defeat on all other reform. So, all the President’s men (well, some of them) were
mustered and the politicos hatched a plan for recovery (Not an economic plan,
but a POLITICAL one). This plan MUST “capture Tea Party populism” the
President demanded and simultaneously “trap” the fiscal conservatives by pitting
their free market capitalism ideals against the one and only major flaw in the Tea
Party movement – Tea Partiers appear to hate big business almost as much as they
despise big government.
“Scott Brown is just like me” – Barack Obama
• Voilá! Ignore your economics team and pull the ancient formaldehyde preserved
Paul Volker and his antiquated ‘70’s style Glass-Steagall type reforms off the
shelf, dust them off and sell them to the Tea Partiers as a way to “punish” big
banks under the auspices that it also can reduce systematic risk in the economy –
“Hurrah…we’re back!” Volcker’s plans, while stale, are workable if executed
pragmatically, but he’s a mere “prop” in a political gambit. Make no mistake.
The new progressive, anti-bank strategy will backfire and we believe bank stocks
will return to leadership stocks very soon…
• The voter post mortem from Massachusetts suggests that two things cost Mr.
Obama “Mr. Kennedy’s” seat in the Senate – (i) the administrations’ soft stance
on the terrorists and (ii) the excessive spending of his progressive government.
• Distaste for “Wall Street” was NOT the cause of the Boston Massacre anymore
than prop desks caused people to buy too much house or speculators to juggle
three condos and foolish people to lend to them.
• While many regular folks across America may not like individuals that make
more money than they do…those folks are smart and they do understand that
some jobs just pay more.
• The public wants banks regulated but not dismantled and they do not believe
“Wall Street” is refusing to lend to them either. After-all, they can walk into their
local community bank and test this theory out and most have…
• The counter evidence against Mr. Obama’s proposal is powerful and irrefutable
on the merits – large banks have repaid TARP and Detroit has not. Detroit is Mr.
Obama’s “baby”. “Wall Street” was the Fed’s problem and ….like the Fed, was a
profitable venture for taxpayers! Chairman Bernanke saved us from a Depression.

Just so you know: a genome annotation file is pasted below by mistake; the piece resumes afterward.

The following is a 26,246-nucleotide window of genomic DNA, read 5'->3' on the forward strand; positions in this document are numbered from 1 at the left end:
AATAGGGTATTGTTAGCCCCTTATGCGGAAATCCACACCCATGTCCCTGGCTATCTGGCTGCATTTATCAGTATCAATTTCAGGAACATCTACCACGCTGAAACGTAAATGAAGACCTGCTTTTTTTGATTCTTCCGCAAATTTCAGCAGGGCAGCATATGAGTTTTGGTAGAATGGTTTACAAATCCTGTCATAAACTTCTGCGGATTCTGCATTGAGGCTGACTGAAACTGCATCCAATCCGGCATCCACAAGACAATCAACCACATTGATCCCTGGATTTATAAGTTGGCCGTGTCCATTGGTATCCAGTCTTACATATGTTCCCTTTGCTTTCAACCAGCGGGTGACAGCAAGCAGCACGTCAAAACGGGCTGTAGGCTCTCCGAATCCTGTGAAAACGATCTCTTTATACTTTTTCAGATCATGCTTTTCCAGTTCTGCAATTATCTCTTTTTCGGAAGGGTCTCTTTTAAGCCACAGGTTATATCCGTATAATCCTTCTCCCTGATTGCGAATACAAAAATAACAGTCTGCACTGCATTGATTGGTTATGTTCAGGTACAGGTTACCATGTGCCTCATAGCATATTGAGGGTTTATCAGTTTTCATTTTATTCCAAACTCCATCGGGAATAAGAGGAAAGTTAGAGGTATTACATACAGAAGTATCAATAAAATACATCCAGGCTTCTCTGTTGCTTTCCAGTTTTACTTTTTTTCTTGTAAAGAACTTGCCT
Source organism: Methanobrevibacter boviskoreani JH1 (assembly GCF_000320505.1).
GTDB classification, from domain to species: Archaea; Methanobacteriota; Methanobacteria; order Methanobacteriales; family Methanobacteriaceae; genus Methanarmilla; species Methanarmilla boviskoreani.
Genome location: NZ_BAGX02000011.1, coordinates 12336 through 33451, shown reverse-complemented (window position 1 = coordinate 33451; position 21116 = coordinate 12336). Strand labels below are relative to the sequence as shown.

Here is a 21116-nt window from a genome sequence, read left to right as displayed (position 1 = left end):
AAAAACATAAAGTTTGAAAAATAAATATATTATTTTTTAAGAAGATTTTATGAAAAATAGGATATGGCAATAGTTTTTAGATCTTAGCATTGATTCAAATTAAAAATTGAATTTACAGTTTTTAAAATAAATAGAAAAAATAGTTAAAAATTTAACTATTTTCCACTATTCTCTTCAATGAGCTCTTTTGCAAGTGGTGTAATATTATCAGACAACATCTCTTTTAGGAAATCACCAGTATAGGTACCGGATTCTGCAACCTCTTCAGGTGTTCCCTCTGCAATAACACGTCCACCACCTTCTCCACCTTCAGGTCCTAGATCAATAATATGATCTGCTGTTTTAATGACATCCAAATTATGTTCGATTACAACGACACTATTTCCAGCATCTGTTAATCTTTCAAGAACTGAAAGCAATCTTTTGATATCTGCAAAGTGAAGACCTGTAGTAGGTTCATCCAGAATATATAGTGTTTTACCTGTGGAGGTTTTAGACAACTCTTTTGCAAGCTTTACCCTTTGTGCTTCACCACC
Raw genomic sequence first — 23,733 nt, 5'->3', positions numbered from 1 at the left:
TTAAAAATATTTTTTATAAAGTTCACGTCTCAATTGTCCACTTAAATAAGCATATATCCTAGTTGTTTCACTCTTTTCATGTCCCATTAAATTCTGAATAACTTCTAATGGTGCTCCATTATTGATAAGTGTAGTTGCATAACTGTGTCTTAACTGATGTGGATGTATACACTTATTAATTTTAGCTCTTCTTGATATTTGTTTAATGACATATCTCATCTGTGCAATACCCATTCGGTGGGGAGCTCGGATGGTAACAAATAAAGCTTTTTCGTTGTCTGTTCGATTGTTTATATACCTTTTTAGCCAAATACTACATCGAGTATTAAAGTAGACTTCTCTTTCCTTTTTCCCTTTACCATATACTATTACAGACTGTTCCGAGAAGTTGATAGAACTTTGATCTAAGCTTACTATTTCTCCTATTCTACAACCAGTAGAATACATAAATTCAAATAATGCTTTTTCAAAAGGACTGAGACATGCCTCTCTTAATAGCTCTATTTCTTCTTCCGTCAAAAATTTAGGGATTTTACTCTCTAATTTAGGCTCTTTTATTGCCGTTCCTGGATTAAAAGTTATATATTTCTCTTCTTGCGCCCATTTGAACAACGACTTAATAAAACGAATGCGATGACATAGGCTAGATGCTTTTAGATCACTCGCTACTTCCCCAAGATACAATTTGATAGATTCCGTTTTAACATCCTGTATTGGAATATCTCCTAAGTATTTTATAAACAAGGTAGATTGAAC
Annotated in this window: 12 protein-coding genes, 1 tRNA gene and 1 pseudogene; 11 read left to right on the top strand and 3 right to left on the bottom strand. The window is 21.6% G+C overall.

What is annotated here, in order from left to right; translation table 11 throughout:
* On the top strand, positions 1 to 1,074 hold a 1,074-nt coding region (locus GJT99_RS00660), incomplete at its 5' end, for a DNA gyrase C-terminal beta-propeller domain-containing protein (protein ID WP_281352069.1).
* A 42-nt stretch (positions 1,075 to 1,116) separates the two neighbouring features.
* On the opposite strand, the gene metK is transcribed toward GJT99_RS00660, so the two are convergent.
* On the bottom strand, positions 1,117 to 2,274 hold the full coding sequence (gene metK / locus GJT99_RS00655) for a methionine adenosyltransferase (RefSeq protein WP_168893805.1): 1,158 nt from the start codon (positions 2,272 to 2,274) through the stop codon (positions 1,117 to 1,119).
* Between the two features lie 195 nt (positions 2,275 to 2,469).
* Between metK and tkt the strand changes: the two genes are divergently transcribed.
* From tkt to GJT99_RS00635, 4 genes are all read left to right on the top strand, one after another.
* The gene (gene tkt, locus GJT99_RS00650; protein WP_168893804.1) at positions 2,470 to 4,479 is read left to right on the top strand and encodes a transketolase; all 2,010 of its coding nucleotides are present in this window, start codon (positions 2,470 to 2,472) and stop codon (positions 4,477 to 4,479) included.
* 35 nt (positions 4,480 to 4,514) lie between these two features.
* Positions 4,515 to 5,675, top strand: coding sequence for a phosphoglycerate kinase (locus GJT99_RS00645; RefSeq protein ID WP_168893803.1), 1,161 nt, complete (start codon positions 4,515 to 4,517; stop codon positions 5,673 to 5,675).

Just ask Warren Buffett.
• The “banker’s tax” is wildly unpopular among the public as most Americans have
a material distaste for unfair taxation. Just ask King George. Scott Brown said he
disfavors the “banker’s tax” flat out and he partially campaigned on it. While we
have yet to discover exactly who Mr. Brown is, we are quite sure he’s not just like
Mr. Obama as the President has asserted. And we certainly don’t think the people
see them in the same light either.
• Finally, the current financial reform bills in the House and Senate are very
different, quite convoluted and clearly contradictory on several fronts. For
example, some want to “End the Fed” while others in Congress wish to expand it.
Mr. Obama further complicates the matter via his “timely” new round of added
proposals this week thus causing further splintering throughout the Congress.
• Yesterday, republicans questioned Obama’s “add-on proposals” and even House
Finance Chairman Barney Frank (D-MA) announced his own reservations on the
timing of such proposals and their impact on the economy. He appeared in our
estimation to be “chapped” that he wasn’t consulted first. Senate Finance
Committee member Dick Shelby (R-AL) said he first would demand hearings on
the new proposals if they were to be considered at all. So, financial reform
getting through the Congress will be sausage grinding that may make health care
reform look legible and the folks at Jimmy Dean wince.
Our conclusion is that this will backfire on Mr. Obama and blow over quickly. A mere
excuse to take some chips off the table in a market that has made a good move. One buys
this Obama swoon in bank stocks! This is perhaps your last chance at an “Obama
discount.” It’s his last salvo. One deals with “populism” by ignoring the proposals that
have no fundamental merit as the people eventually will figure out the facts. For example
– “we need health care reform because we have an emergency where millions of